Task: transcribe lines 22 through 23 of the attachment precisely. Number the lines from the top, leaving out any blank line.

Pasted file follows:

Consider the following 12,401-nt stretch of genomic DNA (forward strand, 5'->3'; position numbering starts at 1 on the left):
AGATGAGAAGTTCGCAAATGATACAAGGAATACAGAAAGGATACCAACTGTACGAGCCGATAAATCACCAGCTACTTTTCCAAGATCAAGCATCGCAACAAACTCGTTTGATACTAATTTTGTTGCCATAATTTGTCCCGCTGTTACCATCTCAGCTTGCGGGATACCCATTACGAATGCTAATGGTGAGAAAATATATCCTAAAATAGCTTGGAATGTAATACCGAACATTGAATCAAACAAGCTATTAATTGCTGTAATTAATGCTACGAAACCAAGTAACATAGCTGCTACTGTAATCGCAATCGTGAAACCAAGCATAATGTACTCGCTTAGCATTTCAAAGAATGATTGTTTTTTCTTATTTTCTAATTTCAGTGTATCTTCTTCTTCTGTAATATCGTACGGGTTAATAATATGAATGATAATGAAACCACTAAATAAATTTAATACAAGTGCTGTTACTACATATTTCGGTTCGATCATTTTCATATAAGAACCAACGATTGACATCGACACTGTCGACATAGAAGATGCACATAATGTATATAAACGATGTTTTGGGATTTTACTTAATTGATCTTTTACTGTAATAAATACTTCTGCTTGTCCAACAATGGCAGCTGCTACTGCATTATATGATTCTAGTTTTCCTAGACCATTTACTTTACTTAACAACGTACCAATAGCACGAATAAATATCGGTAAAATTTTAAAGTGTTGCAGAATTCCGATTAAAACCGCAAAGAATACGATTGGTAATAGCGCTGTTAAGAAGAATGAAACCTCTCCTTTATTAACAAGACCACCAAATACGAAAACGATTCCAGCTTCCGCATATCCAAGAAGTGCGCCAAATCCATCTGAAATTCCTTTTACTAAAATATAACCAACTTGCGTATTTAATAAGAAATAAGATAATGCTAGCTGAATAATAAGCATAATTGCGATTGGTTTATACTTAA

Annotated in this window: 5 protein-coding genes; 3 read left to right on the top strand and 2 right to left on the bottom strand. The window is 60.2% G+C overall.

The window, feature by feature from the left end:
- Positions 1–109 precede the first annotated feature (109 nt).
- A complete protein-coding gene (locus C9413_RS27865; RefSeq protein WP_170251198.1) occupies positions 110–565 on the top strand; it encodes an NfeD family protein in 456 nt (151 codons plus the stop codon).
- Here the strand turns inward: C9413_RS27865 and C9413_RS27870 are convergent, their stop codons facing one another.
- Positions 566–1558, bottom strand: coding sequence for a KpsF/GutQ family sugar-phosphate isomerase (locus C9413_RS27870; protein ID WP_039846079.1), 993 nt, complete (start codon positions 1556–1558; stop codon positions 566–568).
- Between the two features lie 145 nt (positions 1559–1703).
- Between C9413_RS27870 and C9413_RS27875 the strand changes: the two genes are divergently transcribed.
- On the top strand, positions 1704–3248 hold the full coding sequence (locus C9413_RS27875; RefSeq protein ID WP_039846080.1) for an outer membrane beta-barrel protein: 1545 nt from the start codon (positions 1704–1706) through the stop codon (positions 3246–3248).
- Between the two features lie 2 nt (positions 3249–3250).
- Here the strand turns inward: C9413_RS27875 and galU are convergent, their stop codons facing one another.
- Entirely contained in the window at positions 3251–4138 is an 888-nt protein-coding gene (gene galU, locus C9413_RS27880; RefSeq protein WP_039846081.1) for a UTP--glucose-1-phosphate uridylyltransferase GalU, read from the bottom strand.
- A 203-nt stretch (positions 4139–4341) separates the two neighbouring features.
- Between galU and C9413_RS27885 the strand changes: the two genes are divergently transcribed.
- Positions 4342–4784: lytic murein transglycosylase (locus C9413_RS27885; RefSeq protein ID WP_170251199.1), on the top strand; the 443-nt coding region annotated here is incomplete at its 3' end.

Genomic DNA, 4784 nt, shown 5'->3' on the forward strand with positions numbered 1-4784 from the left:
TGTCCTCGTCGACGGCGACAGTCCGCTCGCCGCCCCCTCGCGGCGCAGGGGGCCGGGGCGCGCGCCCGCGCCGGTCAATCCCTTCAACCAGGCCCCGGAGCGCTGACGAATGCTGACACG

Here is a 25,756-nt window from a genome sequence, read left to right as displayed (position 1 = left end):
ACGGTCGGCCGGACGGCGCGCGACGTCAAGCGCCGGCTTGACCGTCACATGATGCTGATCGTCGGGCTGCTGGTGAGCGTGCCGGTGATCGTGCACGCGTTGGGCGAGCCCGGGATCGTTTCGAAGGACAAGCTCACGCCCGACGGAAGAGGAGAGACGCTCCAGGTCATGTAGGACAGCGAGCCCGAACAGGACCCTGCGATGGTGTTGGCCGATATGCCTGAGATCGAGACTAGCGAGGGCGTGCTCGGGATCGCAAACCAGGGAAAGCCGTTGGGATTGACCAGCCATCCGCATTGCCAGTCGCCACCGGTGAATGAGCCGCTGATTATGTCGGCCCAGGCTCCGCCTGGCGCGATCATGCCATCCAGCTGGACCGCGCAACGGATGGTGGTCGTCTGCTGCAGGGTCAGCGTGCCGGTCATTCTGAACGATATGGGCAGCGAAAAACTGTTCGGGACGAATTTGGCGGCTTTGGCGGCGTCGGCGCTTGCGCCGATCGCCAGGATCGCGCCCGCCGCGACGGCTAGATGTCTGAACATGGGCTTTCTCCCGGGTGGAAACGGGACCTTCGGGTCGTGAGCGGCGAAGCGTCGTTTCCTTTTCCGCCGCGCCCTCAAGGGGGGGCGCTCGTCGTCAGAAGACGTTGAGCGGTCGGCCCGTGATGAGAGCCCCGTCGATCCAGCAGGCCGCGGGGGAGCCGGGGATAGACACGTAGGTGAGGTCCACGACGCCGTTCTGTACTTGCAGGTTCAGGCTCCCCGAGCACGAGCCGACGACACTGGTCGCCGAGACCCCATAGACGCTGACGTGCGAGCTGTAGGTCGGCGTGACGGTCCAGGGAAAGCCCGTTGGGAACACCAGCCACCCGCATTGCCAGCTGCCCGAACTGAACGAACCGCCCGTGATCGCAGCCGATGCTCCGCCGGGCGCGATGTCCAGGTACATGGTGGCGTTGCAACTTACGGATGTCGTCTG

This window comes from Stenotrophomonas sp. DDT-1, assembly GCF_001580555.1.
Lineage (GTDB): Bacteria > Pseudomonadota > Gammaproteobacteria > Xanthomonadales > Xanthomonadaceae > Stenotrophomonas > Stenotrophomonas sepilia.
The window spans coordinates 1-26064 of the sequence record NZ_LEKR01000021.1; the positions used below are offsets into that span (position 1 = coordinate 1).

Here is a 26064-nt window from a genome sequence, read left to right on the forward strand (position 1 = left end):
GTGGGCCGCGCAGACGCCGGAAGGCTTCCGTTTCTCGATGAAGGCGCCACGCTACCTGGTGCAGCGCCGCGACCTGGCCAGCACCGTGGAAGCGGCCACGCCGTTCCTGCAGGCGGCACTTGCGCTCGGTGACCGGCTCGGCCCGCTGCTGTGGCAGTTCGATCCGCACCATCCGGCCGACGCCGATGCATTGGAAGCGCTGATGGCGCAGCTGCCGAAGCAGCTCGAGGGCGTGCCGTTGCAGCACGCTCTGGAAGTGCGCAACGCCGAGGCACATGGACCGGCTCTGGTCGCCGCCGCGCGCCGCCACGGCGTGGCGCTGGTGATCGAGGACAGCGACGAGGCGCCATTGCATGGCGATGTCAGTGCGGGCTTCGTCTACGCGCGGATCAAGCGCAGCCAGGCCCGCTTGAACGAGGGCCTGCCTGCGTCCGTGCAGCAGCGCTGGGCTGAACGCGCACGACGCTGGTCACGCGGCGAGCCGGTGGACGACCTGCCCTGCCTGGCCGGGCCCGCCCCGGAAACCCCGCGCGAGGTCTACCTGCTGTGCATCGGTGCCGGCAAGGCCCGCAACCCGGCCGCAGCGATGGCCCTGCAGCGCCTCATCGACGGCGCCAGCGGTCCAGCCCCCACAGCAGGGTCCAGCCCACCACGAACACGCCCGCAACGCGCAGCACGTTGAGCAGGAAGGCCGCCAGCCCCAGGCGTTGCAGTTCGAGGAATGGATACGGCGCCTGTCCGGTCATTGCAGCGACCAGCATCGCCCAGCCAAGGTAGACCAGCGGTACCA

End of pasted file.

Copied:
This window comes from Stenotrophomonas sp. DDT-1, assembly GCF_001580555.1.
Lineage (GTDB): Bacteria > Pseudomonadota > Gammaproteobacteria > Xanthomonadales > Xanthomonadaceae > Stenotrophomonas > Stenotrophomonas sepilia.